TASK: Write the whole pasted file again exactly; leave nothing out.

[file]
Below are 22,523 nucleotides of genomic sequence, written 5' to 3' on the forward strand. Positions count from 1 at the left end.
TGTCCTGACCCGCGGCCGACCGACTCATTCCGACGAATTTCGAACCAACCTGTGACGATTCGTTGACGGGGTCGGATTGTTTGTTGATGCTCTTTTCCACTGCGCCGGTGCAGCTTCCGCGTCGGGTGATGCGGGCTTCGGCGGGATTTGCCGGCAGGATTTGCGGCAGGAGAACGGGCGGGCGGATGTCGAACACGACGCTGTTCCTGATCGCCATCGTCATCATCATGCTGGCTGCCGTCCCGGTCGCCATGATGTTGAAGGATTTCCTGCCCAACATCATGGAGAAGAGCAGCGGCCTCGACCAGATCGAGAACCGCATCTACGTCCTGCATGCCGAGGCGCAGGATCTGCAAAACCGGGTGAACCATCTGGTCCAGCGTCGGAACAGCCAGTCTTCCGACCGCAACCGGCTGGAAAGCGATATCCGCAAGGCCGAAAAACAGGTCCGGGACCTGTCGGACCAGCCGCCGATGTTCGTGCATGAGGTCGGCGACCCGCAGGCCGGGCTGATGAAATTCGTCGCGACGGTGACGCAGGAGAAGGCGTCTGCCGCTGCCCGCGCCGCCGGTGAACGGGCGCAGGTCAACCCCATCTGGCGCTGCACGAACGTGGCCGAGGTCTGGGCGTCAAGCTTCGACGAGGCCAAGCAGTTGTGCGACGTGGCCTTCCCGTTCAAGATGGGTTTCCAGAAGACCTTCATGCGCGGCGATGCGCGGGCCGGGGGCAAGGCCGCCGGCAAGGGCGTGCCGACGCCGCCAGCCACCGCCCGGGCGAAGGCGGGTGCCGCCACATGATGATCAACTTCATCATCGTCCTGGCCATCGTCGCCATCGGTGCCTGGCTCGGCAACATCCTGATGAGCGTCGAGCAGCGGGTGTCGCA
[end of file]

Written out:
Below are 22,523 nucleotides of genomic sequence, written 5' to 3' on the forward strand. Positions count from 1 at the left end.
TGTCCTGACCCGCGGCCGACCGACTCATTCCGACGAATTTCGAACCAACCTGTGACGATTCGTTGACGGGGTCGGATTGTTTGTTGATGCTCTTTTCCACTGCGCCGGTGCAGCTTCCGCGTCGGGTGATGCGGGCTTCGGCGGGATTTGCCGGCAGGATTTGCGGCAGGAGAACGGGCGGGCGGATGTCGAACACGACGCTGTTCCTGATCGCCATCGTCATCATCATGCTGGCTGCCGTCCCGGTCGCCATGATGTTGAAGGATTTCCTGCCCAACATCATGGAGAAGAGCAGCGGCCTCGACCAGATCGAGAACCGCATCTACGTCCTGCATGCCGAGGCGCAGGATCTGCAAAACCGGGTGAACCATCTGGTCCAGCGTCGGAACAGCCAGTCTTCCGACCGCAACCGGCTGGAAAGCGATATCCGCAAGGCCGAAAAACAGGTCCGGGACCTGTCGGACCAGCCGCCGATGTTCGTGCATGAGGTCGGCGACCCGCAGGCCGGGCTGATGAAATTCGTCGCGACGGTGACGCAGGAGAAGGCGTCTGCCGCTGCCCGCGCCGCCGGTGAACGGGCGCAGGTCAACCCCATCTGGCGCTGCACGAACGTGGCCGAGGTCTGGGCGTCAAGCTTCGACGAGGCCAAGCAGTTGTGCGACGTGGCCTTCCCGTTCAAGATGGGTTTCCAGAAGACCTTCATGCGCGGCGATGCGCGGGCCGGGGGCAAGGCCGCCGGCAAGGGCGTGCCGACGCCGCCAGCCACCGCCCGGGCGAAGGCGGGTGCCGCCACATGATGATCAACTTCATCATCGTCCTGGCCATCGTCGCCATCGGTGCCTGGCTCGGCAACATCCTGATGAGCGTCGAGCAGCGGGTGTCGCA